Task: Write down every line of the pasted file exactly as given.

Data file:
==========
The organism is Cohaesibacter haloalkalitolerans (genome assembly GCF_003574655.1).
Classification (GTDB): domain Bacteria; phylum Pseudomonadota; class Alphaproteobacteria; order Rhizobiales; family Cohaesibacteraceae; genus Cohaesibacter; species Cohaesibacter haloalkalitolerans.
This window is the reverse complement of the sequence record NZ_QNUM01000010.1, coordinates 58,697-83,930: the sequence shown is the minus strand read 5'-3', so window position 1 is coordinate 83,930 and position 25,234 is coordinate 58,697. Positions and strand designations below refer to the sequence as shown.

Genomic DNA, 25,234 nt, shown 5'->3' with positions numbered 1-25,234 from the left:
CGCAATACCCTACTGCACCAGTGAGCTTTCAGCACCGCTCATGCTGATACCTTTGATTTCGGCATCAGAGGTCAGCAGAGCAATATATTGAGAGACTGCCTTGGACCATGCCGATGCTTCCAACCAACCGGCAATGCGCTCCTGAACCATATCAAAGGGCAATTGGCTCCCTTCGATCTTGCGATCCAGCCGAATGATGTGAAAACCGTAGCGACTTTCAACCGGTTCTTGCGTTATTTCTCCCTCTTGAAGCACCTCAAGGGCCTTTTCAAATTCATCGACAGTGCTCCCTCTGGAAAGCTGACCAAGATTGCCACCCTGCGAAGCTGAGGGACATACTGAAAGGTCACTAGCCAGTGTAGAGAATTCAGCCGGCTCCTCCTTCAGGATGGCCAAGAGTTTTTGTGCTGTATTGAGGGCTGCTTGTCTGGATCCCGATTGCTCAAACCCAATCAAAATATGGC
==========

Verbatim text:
The organism is Cohaesibacter haloalkalitolerans (genome assembly GCF_003574655.1).
Classification (GTDB): domain Bacteria; phylum Pseudomonadota; class Alphaproteobacteria; order Rhizobiales; family Cohaesibacteraceae; genus Cohaesibacter; species Cohaesibacter haloalkalitolerans.
This window is the reverse complement of the sequence record NZ_QNUM01000010.1, coordinates 58,697-83,930: the sequence shown is the minus strand read 5'-3', so window position 1 is coordinate 83,930 and position 25,234 is coordinate 58,697. Positions and strand designations below refer to the sequence as shown.

Genomic DNA, 25,234 nt, shown 5'->3' with positions numbered 1-25,234 from the left:
CGCAATACCCTACTGCACCAGTGAGCTTTCAGCACCGCTCATGCTGATACCTTTGATTTCGGCATCAGAGGTCAGCAGAGCAATATATTGAGAGACTGCCTTGGACCATGCCGATGCTTCCAACCAACCGGCAATGCGCTCCTGAACCATATCAAAGGGCAATTGGCTCCCTTCGATCTTGCGATCCAGCCGAATGATGTGAAAACCGTAGCGACTTTCAACCGGTTCTTGCGTTATTTCTCCCTCTTGAAGCACCTCAAGGGCCTTTTCAAATTCATCGACAGTGCTCCCTCTGGAAAGCTGACCAAGATTGCCACCCTGCGAAGCTGAGGGACATACTGAAAGGTCACTAGCCAGTGTAGAGAATTCAGCCGGCTCCTCCTTCAGGATGGCCAAGAGTTTTTGTGCTGTATTGAGGGCTGCTTGTCTGGATCCCGATTGCTCAAACCCAATCAAAATATGGC